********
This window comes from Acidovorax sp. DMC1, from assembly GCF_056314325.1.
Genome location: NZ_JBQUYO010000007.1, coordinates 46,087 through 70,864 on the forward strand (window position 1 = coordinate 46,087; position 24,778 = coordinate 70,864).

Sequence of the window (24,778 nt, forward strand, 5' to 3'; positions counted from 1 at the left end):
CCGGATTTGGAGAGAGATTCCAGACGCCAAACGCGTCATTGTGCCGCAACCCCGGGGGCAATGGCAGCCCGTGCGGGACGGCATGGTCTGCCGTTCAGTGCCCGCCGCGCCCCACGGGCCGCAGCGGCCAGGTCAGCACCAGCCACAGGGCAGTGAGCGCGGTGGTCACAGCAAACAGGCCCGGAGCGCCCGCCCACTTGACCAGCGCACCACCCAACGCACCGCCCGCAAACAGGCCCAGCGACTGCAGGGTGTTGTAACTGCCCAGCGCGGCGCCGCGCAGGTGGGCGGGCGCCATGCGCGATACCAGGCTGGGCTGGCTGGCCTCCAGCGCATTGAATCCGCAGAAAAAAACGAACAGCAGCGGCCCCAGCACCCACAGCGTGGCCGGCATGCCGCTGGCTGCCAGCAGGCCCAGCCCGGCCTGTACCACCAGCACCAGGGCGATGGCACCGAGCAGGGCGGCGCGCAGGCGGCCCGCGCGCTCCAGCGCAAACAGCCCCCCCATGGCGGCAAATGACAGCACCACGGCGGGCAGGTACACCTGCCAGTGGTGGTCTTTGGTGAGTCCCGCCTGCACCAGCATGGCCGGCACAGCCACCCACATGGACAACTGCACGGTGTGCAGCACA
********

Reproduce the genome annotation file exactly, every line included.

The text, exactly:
This window comes from Acidovorax sp. DMC1, from assembly GCF_056314325.1.
Genome location: NZ_JBQUYO010000007.1, coordinates 46,087 through 70,864 on the forward strand (window position 1 = coordinate 46,087; position 24,778 = coordinate 70,864).

Sequence of the window (24,778 nt, forward strand, 5' to 3'; positions counted from 1 at the left end):
CCGGATTTGGAGAGAGATTCCAGACGCCAAACGCGTCATTGTGCCGCAACCCCGGGGGCAATGGCAGCCCGTGCGGGACGGCATGGTCTGCCGTTCAGTGCCCGCCGCGCCCCACGGGCCGCAGCGGCCAGGTCAGCACCAGCCACAGGGCAGTGAGCGCGGTGGTCACAGCAAACAGGCCCGGAGCGCCCGCCCACTTGACCAGCGCACCACCCAACGCACCGCCCGCAAACAGGCCCAGCGACTGCAGGGTGTTGTAACTGCCCAGCGCGGCGCCGCGCAGGTGGGCGGGCGCCATGCGCGATACCAGGCTGGGCTGGCTGGCCTCCAGCGCATTGAATCCGCAGAAAAAAACGAACAGCAGCGGCCCCAGCACCCACAGCGTGGCCGGCATGCCGCTGGCTGCCAGCAGGCCCAGCCCGGCCTGTACCACCAGCACCAGGGCGATGGCACCGAGCAGGGCGGCGCGCAGGCGGCCCGCGCGCTCCAGCGCAAACAGCCCCCCCATGGCGGCAAATGACAGCACCACGGCGGGCAGGTACACCTGCCAGTGGTGGTCTTTGGTGAGTCCCGCCTGCACCAGCATGGCCGGCACAGCCACCCACATGGACAACTGCACGGTGTGCAGCACA